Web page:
Questions Involving Antonin Scalia’s Death Challenges U.S. Leadership
The author is a Reuters Breakingviews columnist. The opinions expressed are her own.
The death of Antonin Scalia disrupts the Supreme Court’s balance and electrifies an already charged presidential race. The longest-serving member of the panel also leaves behind a vacancy just as the highest U.S. court is considering important cases on immigration, abortion and unions. Leading Republicans are already threatening to block any Barack Obama nominee to replace Scalia, hinting at a destabilizing stalemate.
Slumping oil prices, slower growth in China and negative interest-rate policies out of the European and Japanese central banks have made for a volatile year. The S&P 500 Index has tumbled by 9 percent to start 2016, while shares in European banks have fallen by more than 25 percent. In its fragile state, the world is seeking leadership from the United States. Restoring the Supreme Court to nine members in the few months it generally takes to do would be a strong showing that American politicians can govern on some matters despite the dysfunction witnessed over the last few years.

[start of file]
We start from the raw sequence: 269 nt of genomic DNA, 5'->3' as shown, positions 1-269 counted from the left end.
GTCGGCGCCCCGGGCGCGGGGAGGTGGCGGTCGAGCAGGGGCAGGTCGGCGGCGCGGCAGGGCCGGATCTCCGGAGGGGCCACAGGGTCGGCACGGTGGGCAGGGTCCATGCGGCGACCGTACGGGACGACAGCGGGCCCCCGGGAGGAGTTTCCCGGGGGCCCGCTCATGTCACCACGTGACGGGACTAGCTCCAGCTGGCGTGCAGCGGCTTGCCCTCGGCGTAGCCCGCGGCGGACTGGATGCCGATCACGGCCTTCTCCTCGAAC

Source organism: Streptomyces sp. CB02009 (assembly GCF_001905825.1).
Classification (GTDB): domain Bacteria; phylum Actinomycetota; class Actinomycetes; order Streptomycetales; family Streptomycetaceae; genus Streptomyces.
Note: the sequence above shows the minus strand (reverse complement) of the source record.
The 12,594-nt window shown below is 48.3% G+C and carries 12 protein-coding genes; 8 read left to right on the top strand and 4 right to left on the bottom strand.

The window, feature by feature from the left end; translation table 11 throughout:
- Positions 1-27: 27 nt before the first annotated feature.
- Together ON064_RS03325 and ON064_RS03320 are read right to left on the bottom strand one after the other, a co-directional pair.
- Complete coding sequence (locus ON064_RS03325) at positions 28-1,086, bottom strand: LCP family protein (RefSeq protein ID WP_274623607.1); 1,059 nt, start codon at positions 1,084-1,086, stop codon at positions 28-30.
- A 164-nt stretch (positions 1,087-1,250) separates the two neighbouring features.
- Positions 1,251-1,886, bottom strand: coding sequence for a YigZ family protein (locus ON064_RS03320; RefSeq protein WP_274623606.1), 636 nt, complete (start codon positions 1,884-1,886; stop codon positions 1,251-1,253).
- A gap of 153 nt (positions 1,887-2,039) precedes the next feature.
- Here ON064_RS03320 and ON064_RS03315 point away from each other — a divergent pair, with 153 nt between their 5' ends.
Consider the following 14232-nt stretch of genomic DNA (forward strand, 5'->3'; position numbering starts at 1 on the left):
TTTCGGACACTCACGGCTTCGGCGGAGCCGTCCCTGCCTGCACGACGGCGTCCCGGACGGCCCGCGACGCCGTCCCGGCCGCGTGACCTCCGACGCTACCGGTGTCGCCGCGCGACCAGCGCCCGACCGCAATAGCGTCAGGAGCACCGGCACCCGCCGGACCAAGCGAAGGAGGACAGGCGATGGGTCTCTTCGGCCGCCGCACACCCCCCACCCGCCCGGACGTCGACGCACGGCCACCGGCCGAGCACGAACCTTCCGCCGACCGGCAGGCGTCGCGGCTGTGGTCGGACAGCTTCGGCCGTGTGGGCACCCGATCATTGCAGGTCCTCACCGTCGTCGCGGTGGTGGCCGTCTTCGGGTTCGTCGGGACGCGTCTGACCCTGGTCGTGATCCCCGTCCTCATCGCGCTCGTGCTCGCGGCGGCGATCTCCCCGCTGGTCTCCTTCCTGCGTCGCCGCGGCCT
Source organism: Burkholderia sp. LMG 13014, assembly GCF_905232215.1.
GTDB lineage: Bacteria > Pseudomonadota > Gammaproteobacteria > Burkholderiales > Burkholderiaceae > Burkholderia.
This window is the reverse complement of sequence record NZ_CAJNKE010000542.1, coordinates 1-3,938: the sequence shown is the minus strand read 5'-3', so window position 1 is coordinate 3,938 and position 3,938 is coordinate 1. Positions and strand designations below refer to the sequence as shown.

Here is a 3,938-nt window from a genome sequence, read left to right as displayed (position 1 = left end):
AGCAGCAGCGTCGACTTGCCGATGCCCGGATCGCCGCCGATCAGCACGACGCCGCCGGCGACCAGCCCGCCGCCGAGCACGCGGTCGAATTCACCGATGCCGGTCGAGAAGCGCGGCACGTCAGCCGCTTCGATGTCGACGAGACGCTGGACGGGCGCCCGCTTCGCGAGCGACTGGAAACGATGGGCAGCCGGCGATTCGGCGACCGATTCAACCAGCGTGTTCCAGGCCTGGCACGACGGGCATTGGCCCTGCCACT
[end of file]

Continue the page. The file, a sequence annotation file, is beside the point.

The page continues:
With Scalia, a Ronald Reagan appointee, there was a five-to-four conservative majority. A White House nominee to replace Scalia – which Obama said he would do just hours after Scalia’s death – requires approval from the Republican-controlled Senate. Conservative presidential candidate Ted Cruz, a former Supreme Court clerk, said Scalia’s replacement should be left to Obama’s successor and Senate Majority Leader Mitch McConnell concurred. That would leave the seat empty for at least a year.
At eight members, the court is at risk of being deadlocked. That could upend issues such as the president’s executive action allowing 5 million illegal immigrants to stay in the country. If the Supreme Court can’t reach a majority opinion, the lower court’s ruling halting the order would be affirmed.
In January, the court also seemed like it might decide that workers don’t have to join public-sector unions, and therefore not pay dues, which would be a major blow to the labor movement. That decision also now hangs in the balance, as does the court’s first major abortion case in almost a decade.
With so much at stake, a compromise on a centrist candidate would be an ideal outcome, both for the country and as a show of leadership around the world. The U.S. political realities, however, threaten to rattle already shaky global investors and economies.